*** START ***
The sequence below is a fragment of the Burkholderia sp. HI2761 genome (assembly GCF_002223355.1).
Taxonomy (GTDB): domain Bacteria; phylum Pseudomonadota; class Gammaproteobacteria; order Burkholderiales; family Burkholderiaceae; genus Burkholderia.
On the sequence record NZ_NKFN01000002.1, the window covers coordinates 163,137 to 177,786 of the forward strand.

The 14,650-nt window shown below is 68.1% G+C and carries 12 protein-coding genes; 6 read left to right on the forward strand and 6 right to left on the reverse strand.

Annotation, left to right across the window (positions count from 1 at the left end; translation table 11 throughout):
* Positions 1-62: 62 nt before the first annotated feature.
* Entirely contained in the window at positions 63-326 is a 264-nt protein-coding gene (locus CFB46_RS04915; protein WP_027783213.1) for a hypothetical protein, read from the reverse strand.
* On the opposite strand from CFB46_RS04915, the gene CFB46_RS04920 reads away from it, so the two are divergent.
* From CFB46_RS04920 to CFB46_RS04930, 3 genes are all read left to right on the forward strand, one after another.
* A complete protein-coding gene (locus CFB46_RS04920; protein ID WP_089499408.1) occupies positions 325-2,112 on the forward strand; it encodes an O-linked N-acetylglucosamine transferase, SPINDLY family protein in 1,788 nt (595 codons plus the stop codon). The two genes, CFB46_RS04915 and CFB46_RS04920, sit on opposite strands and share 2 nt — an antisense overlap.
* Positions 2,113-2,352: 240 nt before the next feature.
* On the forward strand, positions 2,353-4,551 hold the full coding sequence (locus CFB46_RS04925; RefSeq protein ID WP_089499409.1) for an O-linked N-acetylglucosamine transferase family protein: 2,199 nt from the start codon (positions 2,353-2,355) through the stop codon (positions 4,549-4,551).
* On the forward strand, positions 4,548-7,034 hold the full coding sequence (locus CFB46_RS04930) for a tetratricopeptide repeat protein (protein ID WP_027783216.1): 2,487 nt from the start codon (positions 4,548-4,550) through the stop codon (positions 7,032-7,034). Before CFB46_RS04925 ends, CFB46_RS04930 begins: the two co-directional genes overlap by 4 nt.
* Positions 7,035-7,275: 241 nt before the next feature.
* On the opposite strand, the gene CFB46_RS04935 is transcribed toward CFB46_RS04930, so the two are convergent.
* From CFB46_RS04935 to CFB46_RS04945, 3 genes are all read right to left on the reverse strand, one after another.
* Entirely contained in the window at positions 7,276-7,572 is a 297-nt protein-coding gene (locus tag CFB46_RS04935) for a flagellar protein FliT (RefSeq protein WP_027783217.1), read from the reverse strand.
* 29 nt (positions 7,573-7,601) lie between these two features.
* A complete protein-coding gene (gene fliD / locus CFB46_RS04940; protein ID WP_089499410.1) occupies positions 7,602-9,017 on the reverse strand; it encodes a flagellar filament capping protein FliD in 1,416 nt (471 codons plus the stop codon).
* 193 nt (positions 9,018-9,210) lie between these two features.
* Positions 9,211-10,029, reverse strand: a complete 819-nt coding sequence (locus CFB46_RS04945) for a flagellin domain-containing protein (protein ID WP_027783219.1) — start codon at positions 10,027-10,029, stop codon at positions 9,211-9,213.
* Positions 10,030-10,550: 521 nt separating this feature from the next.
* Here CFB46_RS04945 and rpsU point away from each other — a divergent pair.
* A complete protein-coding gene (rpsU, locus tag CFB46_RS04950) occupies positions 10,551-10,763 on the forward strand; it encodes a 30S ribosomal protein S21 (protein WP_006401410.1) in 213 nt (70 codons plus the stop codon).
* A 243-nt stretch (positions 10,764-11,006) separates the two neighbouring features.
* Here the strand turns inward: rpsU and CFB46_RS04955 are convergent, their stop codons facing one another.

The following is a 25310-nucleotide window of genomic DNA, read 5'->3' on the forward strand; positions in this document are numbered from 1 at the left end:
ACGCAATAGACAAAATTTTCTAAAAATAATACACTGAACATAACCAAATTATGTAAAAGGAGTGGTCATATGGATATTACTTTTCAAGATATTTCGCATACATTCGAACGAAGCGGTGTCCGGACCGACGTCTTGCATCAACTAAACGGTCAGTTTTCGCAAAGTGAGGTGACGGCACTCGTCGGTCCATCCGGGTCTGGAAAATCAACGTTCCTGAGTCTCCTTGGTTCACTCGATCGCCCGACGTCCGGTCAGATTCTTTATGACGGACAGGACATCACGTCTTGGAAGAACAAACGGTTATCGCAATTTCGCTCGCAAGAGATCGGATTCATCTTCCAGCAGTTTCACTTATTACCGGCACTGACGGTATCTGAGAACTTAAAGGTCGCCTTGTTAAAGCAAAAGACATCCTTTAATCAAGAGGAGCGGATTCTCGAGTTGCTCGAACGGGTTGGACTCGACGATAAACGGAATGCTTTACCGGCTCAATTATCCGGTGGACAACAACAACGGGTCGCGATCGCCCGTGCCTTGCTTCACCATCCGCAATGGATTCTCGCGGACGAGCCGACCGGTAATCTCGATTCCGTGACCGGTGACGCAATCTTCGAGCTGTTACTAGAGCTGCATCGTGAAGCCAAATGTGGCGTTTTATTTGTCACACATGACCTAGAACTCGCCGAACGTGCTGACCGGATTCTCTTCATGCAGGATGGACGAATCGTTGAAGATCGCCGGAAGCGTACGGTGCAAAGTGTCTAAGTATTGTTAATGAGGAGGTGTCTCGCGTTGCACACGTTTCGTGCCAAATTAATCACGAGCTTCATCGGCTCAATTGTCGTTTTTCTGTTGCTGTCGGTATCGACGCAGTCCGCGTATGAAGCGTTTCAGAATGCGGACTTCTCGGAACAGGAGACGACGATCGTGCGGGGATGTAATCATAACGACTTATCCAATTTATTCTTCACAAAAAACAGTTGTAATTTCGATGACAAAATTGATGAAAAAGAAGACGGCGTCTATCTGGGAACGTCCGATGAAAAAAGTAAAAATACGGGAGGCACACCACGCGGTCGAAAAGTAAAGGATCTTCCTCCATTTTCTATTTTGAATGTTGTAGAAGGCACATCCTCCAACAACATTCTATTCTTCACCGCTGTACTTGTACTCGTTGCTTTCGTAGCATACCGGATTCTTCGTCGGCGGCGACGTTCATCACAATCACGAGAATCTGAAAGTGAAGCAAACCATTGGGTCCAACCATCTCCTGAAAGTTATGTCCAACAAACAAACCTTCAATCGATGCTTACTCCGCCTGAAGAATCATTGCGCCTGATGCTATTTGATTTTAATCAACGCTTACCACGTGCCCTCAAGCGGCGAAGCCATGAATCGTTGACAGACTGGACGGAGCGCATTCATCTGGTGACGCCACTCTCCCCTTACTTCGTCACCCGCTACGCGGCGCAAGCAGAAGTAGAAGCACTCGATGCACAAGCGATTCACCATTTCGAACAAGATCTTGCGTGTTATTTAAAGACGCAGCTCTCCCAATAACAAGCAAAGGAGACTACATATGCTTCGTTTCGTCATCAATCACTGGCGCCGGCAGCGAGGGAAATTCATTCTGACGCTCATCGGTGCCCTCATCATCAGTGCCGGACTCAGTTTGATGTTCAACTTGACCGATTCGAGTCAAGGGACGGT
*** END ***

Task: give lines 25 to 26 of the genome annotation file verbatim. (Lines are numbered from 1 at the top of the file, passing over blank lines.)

* A 243-nt stretch (positions 10,764-11,006) separates the two neighbouring features.
* Here the strand turns inward: rpsU and CFB46_RS04955 are convergent, their stop codons facing one another.